Sep 26 06:07 PM US/Eastern
The foreign ministers of Germany and Cuba met here Friday and discussed
conditions for a possible end to EU sanctions against the communist state.
The talks between Frank-Walter Steinmeier of Germany and Cuba's Felipe
Perez Roque on the sidelines of the UN General Assembly was the first of
bilateral meeting of its kind since Cuba's ailing, longtime leader Fidel
Castro handed power to his brother Raul in February.
Steinmeier said they had discussed the political situation in the island
state "which for the first time in 50 years is showing gradual movement".
He said the European Union had welcomed Havana's decision in February to
sign an international pact on civil rights committing it to respect
rights, including freedom of expression, association and movement.
"I made clear today that we noticed this gesture but expect that the
ratification process is pursued in Cuba," he said.
Steinmeier highlighted further reforms including greater access to
mobile phone service and the Internet and the release of dozens of
political prisoners. But he said the 27-member EU expected more.
"The European Union has reacted and said that if this course continues,
we would lift the sanctions that have been suspended, however with the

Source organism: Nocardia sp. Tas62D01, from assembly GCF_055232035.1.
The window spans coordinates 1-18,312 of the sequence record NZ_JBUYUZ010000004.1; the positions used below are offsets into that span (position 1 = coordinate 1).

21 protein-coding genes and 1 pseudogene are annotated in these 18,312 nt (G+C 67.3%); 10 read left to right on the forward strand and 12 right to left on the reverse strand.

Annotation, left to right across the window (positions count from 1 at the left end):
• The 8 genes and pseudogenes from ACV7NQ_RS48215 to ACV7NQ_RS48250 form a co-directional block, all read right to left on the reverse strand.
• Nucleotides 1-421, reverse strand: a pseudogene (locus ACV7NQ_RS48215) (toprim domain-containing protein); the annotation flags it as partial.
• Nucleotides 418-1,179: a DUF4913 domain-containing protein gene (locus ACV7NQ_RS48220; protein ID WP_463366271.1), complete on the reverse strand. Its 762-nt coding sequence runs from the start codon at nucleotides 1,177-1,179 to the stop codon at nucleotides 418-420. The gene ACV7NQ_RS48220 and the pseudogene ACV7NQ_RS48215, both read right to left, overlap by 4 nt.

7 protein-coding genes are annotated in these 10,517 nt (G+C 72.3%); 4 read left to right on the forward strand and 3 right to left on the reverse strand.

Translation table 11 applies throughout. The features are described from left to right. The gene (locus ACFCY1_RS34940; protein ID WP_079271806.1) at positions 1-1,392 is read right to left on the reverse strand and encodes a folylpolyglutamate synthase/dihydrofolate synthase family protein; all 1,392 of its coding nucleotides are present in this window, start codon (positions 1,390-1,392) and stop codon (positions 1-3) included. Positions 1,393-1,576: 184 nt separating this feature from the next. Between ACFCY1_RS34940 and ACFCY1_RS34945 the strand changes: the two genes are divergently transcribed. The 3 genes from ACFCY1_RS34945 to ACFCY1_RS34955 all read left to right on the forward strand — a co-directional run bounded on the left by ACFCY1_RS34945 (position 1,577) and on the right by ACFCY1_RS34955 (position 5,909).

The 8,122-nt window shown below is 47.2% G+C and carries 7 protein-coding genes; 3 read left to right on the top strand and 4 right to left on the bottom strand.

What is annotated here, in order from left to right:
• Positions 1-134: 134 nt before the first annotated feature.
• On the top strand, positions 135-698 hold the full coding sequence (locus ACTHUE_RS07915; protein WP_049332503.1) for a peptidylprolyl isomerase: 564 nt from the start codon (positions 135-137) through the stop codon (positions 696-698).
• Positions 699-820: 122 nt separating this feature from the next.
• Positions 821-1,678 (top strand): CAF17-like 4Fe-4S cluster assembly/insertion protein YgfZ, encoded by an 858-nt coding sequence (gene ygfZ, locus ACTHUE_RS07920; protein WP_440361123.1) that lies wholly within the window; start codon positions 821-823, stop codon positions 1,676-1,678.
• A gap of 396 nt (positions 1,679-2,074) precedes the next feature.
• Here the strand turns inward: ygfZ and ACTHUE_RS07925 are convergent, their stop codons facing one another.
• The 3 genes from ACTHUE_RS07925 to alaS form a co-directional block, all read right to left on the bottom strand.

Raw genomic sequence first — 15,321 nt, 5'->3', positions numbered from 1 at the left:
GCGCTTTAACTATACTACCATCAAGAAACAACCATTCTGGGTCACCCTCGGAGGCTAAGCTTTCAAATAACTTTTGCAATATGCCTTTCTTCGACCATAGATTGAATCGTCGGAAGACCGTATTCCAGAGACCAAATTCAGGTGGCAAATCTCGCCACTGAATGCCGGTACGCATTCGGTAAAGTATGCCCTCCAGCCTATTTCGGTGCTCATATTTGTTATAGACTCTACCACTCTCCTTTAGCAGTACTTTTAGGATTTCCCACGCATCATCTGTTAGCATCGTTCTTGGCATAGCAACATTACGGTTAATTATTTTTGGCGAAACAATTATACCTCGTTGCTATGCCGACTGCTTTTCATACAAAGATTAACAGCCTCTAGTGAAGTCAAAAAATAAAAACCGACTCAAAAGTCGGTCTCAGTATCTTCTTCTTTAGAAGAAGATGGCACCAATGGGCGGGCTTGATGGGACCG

agreed condition that a review of the human rights situation in Cuba
takes place again next year," he said.
"I don't want to sugarcoat anything. I said again during the meeting
today that we firmly demand that Cuba continues to pursue its policy of
opening up and ensures the rule of law in its own country."
Steinmeier said he had also expressed his sympathies to Roque over
losses in hurricanes Gustav and Ike, which killed seven people,
destroyed 320,000 homes and caused extensive damage to crops and
He offered 350,000 euros (511,000 dollars) for emergency shelters and
other humanitarian aid.
Roque extended an invitation for Steinmeier to visit Cuba at the end of
the half-hour meeting, and Steinmeier "took note of the offer," a German
delegation source said.
EU-Cuba relations were frozen in 2003 when the EU imposed sanctions on
the island nation in retaliation for the imprisonment of more than 70
dissidents, and the execution of three men convicted of hijacking a
passenger ferry and demanding it sail to the United States.
After a 2005 initiative from Spain to normalize relations, the EU moved
definitively on June 19 to establish "political dialogue" and encourage
changes carried out by Raul Castro's government.
The EU's requirements for the lifting of sanctions include an annual
review of relations, improvement of the human rights situation and the
release of political prisoners, including detainees imprisoned in 2003.